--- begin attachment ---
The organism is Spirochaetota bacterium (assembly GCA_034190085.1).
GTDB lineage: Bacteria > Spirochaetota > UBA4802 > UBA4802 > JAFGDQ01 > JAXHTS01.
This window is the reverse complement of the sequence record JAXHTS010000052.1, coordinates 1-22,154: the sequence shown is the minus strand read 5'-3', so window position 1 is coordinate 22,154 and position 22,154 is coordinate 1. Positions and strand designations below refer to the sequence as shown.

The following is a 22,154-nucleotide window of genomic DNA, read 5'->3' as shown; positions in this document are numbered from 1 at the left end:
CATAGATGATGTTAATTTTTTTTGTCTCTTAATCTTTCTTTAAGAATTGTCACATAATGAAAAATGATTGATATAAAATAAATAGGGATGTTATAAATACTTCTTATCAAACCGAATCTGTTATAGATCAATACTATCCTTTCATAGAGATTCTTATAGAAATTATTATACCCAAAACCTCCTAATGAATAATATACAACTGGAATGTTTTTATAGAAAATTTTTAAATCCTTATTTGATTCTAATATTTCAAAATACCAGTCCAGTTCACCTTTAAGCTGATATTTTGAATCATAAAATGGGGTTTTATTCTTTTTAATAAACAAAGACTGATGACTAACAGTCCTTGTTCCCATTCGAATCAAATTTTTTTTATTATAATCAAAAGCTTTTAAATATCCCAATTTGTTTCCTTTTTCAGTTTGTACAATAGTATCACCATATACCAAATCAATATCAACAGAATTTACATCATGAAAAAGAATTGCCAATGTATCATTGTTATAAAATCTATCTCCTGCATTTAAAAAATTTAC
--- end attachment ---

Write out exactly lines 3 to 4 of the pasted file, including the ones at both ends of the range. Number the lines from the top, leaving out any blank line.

This window is the reverse complement of the sequence record JAXHTS010000052.1, coordinates 1-22,154: the sequence shown is the minus strand read 5'-3', so window position 1 is coordinate 22,154 and position 22,154 is coordinate 1. Positions and strand designations below refer to the sequence as shown.

The following is a 22,154-nucleotide window of genomic DNA, read 5'->3' as shown; positions in this document are numbered from 1 at the left end: